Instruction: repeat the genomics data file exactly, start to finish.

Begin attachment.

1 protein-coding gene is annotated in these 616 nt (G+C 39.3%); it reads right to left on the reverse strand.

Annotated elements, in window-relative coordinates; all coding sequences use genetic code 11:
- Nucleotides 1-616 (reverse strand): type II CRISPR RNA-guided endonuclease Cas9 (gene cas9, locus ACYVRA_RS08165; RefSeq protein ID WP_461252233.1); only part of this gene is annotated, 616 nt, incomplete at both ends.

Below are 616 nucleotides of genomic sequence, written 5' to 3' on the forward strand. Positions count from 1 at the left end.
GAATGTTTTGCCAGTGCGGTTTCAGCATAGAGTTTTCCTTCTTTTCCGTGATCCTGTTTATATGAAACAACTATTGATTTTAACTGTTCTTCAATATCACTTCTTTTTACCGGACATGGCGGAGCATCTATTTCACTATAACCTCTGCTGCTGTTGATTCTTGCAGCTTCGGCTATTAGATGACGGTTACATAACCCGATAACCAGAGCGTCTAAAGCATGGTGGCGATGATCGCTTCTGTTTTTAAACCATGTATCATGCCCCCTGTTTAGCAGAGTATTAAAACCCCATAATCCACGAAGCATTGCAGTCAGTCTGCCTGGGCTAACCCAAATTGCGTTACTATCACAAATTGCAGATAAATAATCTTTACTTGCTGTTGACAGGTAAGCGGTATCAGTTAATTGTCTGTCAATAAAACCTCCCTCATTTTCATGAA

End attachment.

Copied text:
1 protein-coding gene is annotated in these 616 nt (G+C 39.3%); it reads right to left on the reverse strand.

Annotated elements, in window-relative coordinates; all coding sequences use genetic code 11:
- Nucleotides 1-616 (reverse strand): type II CRISPR RNA-guided endonuclease Cas9 (gene cas9, locus ACYVRA_RS08165; RefSeq protein ID WP_461252233.1); only part of this gene is annotated, 616 nt, incomplete at both ends.

Below are 616 nucleotides of genomic sequence, written 5' to 3' on the forward strand. Positions count from 1 at the left end.
GAATGTTTTGCCAGTGCGGTTTCAGCATAGAGTTTTCCTTCTTTTCCGTGATCCTGTTTATATGAAACAACTATTGATTTTAACTGTTCTTCAATATCACTTCTTTTTACCGGACATGGCGGAGCATCTATTTCACTATAACCTCTGCTGCTGTTGATTCTTGCAGCTTCGGCTATTAGATGACGGTTACATAACCCGATAACCAGAGCGTCTAAAGCATGGTGGCGATGATCGCTTCTGTTTTTAAACCATGTATCATGCCCCCTGTTTAGCAGAGTATTAAAACCCCATAATCCACGAAGCATTGCAGTCAGTCTGCCTGGGCTAACCCAAATTGCGTTACTATCACAAATTGCAGATAAATAATCTTTACTTGCTGTTGACAGGTAAGCGGTATCAGTTAATTGTCTGTCAATAAAACCTCCCTCATTTTCATGAA